1902 Encyclopedia > Hyderabad (Realm), South India

Hyderabad (Realm), South India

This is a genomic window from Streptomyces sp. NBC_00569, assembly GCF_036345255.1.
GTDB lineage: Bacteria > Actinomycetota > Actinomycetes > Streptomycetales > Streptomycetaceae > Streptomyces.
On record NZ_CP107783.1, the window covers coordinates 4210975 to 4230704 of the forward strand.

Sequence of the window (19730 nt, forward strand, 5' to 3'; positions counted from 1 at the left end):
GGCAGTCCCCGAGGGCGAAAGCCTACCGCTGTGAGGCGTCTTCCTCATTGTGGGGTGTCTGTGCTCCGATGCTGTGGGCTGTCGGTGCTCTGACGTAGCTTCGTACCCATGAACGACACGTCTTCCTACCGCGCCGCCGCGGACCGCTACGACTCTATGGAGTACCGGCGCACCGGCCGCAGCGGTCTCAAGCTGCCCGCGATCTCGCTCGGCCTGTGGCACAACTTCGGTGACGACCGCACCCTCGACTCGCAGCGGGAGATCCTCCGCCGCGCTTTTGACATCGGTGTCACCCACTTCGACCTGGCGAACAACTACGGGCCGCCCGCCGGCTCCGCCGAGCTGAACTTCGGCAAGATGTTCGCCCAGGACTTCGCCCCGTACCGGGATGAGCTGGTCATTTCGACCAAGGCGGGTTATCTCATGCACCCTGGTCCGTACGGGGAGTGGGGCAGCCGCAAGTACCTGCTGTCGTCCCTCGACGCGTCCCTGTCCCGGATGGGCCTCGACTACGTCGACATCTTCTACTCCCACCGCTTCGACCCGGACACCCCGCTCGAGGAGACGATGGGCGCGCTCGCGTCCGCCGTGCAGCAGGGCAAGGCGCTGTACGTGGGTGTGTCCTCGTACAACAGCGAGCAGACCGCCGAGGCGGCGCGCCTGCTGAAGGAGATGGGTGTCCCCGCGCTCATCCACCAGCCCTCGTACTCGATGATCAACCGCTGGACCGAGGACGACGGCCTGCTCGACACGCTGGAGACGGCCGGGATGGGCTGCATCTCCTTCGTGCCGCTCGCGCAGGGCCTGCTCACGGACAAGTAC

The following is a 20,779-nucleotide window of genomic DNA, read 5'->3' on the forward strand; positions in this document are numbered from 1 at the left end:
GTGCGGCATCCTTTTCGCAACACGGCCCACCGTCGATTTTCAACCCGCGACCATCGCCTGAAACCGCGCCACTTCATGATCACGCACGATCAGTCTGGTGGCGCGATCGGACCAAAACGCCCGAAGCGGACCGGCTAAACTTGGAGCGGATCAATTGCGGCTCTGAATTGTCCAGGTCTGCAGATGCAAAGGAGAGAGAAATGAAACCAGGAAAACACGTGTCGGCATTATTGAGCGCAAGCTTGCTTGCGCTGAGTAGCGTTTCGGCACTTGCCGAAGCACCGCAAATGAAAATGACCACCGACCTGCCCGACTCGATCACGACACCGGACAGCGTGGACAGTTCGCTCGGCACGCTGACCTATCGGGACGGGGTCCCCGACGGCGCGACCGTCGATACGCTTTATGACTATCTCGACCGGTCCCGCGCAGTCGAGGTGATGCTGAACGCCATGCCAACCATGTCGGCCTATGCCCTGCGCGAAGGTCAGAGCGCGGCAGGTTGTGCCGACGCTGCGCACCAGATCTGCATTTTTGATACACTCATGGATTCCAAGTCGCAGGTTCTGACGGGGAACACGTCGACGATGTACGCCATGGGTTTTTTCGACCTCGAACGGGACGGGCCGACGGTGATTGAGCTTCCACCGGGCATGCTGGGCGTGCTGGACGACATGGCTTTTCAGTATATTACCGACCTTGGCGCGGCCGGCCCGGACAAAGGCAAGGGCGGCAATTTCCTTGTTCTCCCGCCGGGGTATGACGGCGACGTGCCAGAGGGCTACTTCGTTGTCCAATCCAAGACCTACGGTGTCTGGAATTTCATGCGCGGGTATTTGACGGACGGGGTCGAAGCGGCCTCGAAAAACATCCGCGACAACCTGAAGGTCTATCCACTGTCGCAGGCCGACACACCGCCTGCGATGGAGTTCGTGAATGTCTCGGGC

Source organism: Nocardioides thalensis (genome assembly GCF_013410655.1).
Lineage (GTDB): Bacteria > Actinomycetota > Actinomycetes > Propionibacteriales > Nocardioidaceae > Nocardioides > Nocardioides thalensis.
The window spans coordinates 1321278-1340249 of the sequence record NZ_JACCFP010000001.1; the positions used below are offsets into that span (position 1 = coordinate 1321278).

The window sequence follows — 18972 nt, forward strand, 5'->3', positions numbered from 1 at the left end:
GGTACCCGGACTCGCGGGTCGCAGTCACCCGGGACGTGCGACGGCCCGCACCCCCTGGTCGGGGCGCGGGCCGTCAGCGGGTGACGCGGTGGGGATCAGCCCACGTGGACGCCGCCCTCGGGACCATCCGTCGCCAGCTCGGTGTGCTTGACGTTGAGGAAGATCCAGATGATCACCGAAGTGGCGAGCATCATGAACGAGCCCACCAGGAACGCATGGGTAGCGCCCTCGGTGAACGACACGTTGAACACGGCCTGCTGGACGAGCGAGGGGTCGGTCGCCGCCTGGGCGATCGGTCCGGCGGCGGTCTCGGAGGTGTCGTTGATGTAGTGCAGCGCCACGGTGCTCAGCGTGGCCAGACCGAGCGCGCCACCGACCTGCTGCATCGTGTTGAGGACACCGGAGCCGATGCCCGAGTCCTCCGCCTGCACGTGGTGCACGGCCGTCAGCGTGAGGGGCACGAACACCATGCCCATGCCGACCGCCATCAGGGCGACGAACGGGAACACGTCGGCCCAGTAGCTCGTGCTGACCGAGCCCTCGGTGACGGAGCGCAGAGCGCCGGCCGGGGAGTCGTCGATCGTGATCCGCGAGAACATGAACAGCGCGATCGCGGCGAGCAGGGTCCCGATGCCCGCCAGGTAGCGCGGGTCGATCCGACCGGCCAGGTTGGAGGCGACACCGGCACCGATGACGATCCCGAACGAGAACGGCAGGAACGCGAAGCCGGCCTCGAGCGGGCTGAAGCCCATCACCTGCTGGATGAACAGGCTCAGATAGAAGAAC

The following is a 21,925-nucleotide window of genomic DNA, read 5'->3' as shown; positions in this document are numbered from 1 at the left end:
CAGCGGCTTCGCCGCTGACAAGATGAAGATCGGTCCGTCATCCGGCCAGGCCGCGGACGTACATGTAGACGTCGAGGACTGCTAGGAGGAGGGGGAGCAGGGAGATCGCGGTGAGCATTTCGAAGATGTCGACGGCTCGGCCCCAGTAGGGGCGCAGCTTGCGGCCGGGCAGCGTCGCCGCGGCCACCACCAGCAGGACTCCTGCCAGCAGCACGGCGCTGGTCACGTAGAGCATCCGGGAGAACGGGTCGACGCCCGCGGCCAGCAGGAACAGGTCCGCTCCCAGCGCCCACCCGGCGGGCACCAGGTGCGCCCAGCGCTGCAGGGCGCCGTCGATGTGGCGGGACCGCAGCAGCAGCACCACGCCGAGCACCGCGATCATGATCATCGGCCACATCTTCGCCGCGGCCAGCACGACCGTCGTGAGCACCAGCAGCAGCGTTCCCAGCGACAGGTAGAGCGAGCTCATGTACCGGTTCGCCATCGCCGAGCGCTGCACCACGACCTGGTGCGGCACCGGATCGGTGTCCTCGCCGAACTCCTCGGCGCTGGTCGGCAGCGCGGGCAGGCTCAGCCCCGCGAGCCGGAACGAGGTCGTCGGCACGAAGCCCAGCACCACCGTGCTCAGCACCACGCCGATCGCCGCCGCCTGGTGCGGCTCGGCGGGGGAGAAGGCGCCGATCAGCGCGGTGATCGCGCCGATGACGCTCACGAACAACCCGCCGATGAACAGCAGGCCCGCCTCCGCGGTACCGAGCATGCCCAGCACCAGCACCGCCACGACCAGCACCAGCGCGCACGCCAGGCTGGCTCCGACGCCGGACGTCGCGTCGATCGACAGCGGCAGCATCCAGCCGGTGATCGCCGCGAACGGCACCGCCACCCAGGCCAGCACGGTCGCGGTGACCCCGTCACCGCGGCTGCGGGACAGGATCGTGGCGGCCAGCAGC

HYDERABAD, or HAIDABABAD (" the Territory of the Nizam"), an extensive realm of Southern India. This territory, inclusive of the Hyderabad Assigned Districts, known as Berar, lies between 15° 10' to 21° 41' N. lat., and 74° 40' to 81° 31' E. long., and is 475 miles in length from south-west to north-east, and about the same distance in breadth. The area of Berar is 17,728 square miles, and of the Nizam's Territories 80,000 square miles,—the total area of the whole state being about 98,000 square miles. It is bounded N. and N.E. by the Central Provinces, and S. and S.E. by territory subject to the presidency of Madras, and W. by territory subject to the presidency of Bombay. The Country of the Nizam pre-sents much variety of surface and feature. In some parts it is mountainous, wooded, and picturesque, in others fiat and undulating. The champaign lands are of all descriptions, including many rich and fertile plains, much good land not yet brought under cultivation, and numerous tracts too sterile ever to be cultivated. The geological formations are on a large scale: in the north-west the formations are volcanic, consisting principally of trap, but in some parts of basalt; in the middle, southern, and south-western parts the country is overlaid with gneissic formations. In the valley of the Wardha there are coal-fields; the quality of the coal is inferior, but good enough for railway purposes. Quarries of excellent lime-stone are worked for a considerable distance along the line of the Nizam's State Railway. The territory is well watered, rivers being numerous, and tanks or artificial pieces of water very abundant. The principal rivers are—the Godavari, with its tributaries the Dudna, the Manjira, and Pranhita ; the Wardha, with its tributaries the Penganga and WaingangA; and the Kistna, with its tributary the Tun-gabhadra. Many other streams (considerable rivers during the annual periodical rains) are discharged into these majn channels of drainage. The climate may be considered in general good; and as there are no arid, bare deserts, the hot winds are less felt. In the vicinity of Hyderabad city, the annual mean temperature in the shade is 81° F., and the annual rainfall is estimated at 28 to 32 inches.